As Cupertino witnessed the longed launch of Apple Music at the Apple Inc (NASDAQ:AAPL) WWDC keynote this week, it answered all the qualms that emerged when it was initially announced (like when will Tim Cook and his team launch a streaming music service?). The essence of it is that, Apple can now divert its attention towards more valid topics – such as the launch of Apple Watch.
The venture ship between the trio – Sony Music, Universal Music Group, and Warner Music Group, on a whole covers a dominant part of the musical streaming output. That’s why the real ones to be benefited out of this juncture are the Music labels and their basis.
A monthly subscription pack is the future of the streaming music industry, the executives of these music giants believe. Midem, Sony’s CEO Doug Morris addressed an audience saying that ad-supported streams are nine times less efficient than paid-for subscriptions in generating income for the labels. Interestingly, the cost of Apple’s music levelled up to $9.99, a cost that’s equally worth the other popular streaming services.
The whole agenda is about which music company will get ten dollars that month, rather than letting the consumers decide what album to buy or which individual tracks to download. However, the consumer has the liberty to choose the service provider, but the services will be more or less same.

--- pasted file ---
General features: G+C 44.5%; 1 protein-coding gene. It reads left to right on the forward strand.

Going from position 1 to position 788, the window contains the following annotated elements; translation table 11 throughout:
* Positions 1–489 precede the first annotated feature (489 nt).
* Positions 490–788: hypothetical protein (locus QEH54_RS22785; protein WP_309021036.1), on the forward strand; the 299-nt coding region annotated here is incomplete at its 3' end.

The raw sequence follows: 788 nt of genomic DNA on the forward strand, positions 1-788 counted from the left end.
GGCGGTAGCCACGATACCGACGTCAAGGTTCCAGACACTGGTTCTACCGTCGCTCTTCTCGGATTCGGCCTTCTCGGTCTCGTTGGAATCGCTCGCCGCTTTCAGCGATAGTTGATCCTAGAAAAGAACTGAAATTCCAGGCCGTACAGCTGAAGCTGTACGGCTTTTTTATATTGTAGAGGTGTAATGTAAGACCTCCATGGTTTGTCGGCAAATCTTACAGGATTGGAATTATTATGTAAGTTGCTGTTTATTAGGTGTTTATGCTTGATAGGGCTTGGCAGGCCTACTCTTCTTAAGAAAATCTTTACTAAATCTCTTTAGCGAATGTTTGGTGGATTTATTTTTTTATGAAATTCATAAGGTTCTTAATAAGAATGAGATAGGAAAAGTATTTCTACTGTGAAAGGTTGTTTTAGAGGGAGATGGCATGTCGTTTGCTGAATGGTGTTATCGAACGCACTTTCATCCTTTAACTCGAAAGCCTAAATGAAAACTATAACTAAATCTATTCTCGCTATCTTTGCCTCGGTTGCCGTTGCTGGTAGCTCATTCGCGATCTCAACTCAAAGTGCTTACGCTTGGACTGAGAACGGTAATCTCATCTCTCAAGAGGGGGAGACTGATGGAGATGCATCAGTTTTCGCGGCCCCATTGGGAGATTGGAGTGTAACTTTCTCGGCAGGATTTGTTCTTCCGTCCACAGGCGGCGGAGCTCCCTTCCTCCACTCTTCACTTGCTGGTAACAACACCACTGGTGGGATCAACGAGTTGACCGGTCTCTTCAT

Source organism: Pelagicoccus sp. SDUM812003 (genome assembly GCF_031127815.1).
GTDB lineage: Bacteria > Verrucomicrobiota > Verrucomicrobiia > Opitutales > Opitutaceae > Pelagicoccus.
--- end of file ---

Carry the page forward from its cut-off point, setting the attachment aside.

As they say, the new service isn’t suggestive of how good the new album from Aminata is, or if you want to grab the classic ‘Cara Mia‘from Måns Zelmerlöw. Much like asking a child, which bedtime story they want to listen to whether they want to read ’Wobble Bear’ or ‘Big Daft Fish‘, rather than asking – ‘do you want to go to bed?’. The new trend is going to be all about Apple’s highly glistening film clips of the keynote which was successful in obscuring the fact that, it’s all about music at the end, in the middle of the two-hour presentation.
Consumers will have to pay the monthly stipend, in order to keep listening to their favorite tracks, since it’s no longer about making a one time purchase of the track from the market and then enjoy listening to it forever. Once the monthly payment stops, there’s no more to the music and which is astonishingly similar to the kind of prepaid or post-paid billing system, we follow for availing the basic amenities in our daily lives.
Music companies, aim at obtaining a source of regular income from the release of Apple’s music, which is supposed to be a salient feature of doing great business. Whatever you choose – paying every month to listen to ‘Rubber Soul’ or switching to Apple Music, your money will still end up with the major labels.